In a sport where the first rule is “don’t fall”, and warm spring conditions melting out the already small threads of my last ice screw which was at my feet, I panicked. A violent jerk and my ice axe which had been stuck for the last few minutes was free and instantaneously connected with my face. Lucky for me, I have a hammer instead of a sharp adze on the back of my axe as the adze could very easily have scooped out my eyeball. The force of the blow nearly sent me hurtling off the frozen waterfall, but adrenalin kept my left hand gripping my other solidly planted axe and helped me finish off the pitch despite the constant flow of blood clouding the vision in my right eye.
Todays mood was lighter though as I watched my climbing partner Rob holding the tops of garbage bags at his knees moving his legs like a puppeteer. I followed in similar fashion as we gingerly made our way over rocks worn smooth from millennia of cold rushing water. Reaching the opposite shore without any breaches of plastic, we stashed our river crossing kit and made our way up what looked like a straight forward slope towards the string of frozen waterfalls perched on the canyon walls.
200 meters up the slope, the nerves were firing on high alert once again as the grade steepened and the frozen scree slope shed its top layer under the weight of every step. After an hour of ball bearings and exposed, tenuous steps, we reached the first pitch of ice. The clear sunny days of a melt / freeze cycle had taken its toll on the ice which nowhad a sunbaked whiteness and was rotten and brittle.
The first pitch was moderate, so Rob started up, sending dinner platter sized slabs of ice with each hollow thud of his axe crashing onto the frozen ground below. The position was incredible. Sharp craggy peaks sparsely treed with ancient ponderosa pines began to poke out above the ochre canyon walls which, almost sheer, ended in the ultramarine river below. The first rays of sun felt good on my face, until the whizzing started.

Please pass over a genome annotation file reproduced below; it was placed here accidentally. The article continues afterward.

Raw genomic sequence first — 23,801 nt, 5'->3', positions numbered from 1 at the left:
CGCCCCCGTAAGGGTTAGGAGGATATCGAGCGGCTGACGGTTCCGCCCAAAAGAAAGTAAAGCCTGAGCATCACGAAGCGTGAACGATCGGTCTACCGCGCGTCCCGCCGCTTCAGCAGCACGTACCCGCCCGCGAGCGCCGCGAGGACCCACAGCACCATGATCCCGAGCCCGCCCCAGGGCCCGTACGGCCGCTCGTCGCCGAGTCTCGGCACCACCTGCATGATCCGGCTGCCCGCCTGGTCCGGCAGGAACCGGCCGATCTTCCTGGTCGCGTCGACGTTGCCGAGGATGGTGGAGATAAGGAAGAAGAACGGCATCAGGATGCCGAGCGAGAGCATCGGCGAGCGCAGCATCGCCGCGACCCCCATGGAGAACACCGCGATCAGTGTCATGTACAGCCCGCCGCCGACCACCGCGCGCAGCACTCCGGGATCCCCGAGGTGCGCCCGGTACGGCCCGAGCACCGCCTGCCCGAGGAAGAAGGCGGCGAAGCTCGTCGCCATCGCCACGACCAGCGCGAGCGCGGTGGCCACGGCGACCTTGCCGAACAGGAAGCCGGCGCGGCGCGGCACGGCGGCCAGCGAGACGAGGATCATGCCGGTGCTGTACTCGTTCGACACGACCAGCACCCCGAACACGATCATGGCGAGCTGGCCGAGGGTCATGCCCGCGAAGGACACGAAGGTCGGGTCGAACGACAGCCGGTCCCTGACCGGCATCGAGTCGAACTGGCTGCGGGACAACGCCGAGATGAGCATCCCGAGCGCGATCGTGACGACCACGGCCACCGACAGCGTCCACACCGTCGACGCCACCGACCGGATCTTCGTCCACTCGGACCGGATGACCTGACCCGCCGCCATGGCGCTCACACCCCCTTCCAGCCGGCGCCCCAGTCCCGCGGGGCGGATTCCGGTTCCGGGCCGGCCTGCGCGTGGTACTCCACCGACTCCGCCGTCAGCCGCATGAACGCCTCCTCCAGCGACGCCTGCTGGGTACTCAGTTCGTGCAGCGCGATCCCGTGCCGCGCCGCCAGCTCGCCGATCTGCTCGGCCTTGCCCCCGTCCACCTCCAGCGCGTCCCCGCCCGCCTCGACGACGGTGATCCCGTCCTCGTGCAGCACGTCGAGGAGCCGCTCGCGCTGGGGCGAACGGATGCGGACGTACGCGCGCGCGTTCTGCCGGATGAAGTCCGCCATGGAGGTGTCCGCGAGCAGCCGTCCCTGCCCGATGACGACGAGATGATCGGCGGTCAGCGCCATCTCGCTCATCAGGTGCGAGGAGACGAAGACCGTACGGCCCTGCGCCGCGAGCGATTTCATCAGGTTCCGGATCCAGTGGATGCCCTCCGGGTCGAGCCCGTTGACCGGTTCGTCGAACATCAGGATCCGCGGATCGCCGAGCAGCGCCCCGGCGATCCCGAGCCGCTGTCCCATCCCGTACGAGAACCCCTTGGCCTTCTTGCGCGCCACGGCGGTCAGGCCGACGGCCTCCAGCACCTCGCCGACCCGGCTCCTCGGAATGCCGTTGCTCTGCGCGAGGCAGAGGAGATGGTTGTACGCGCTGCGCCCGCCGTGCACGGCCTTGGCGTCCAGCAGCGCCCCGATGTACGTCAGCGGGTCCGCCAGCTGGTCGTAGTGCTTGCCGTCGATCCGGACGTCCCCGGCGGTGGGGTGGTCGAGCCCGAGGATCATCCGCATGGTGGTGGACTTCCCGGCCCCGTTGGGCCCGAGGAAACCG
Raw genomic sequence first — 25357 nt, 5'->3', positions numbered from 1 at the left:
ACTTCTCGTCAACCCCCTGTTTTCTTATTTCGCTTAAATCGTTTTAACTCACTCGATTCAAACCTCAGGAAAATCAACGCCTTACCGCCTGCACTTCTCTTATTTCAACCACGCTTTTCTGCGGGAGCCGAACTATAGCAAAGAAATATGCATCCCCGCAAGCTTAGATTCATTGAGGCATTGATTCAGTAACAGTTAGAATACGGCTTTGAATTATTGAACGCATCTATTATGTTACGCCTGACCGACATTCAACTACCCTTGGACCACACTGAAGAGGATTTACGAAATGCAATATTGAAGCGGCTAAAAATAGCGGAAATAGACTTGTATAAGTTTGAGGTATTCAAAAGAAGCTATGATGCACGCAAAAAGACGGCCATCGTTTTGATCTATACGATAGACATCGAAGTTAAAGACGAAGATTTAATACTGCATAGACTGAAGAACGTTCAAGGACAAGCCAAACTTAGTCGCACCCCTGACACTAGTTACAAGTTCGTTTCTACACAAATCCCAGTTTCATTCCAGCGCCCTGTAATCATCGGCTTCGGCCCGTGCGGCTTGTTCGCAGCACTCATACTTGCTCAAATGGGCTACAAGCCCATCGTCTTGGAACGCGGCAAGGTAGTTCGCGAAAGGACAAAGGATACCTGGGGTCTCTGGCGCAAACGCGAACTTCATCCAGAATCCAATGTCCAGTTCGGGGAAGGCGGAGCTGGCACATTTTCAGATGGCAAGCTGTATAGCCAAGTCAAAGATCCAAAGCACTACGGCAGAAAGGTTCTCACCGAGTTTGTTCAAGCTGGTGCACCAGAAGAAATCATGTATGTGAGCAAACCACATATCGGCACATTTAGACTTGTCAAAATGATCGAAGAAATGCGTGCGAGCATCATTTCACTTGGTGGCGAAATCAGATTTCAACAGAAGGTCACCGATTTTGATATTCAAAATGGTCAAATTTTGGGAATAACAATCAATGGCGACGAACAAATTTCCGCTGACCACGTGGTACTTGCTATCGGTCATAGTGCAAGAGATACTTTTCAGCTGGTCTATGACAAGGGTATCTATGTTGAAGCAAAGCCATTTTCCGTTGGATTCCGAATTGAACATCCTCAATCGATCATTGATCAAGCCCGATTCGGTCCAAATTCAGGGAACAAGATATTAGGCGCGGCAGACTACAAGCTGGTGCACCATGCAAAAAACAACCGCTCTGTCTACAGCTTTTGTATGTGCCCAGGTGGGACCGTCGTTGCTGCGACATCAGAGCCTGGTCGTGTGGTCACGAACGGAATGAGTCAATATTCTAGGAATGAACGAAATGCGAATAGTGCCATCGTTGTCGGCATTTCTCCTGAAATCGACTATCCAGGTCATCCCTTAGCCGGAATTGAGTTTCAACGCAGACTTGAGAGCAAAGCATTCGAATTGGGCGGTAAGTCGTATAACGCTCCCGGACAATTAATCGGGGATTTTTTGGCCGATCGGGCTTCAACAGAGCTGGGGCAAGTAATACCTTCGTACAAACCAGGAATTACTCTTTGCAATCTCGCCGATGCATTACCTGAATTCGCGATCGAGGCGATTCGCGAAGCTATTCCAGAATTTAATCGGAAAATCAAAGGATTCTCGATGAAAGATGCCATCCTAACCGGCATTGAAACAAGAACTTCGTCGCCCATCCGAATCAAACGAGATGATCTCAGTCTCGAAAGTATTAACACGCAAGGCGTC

It is a sound all too familiar to a mountaineer and one that without fail sends ball shrinking chills deep within. The rays of sun which created such calm, simple enjoyment have also been melting the ice above, releasing sharp projectiles once frozen in purgatory. Caught between the urge to look up and the knowledge that tied into my anchor, I can only move less than a meter side to side, I tuck my body as small as possible underneath my helmet away from the direction of the noise. The futility is laughable as the rock has generally shot past by the time you’ve heard it. As the morning heats up, the rocks come quicker, but not so frequently for us to turn back while sheltered belays are plentiful.
As Rob and I swap leads up the canyon wall, I ponder why we’re up here at all. Ice climbing is cold, wet, scary, dangerous, and very fickle on the coast, but with every solid swing of my ice axe biting into firm, frozen works of art perched high up on a forgotten canyon wall, the question remains unanswered. But this is pretty freakin’ cool.
- March 2008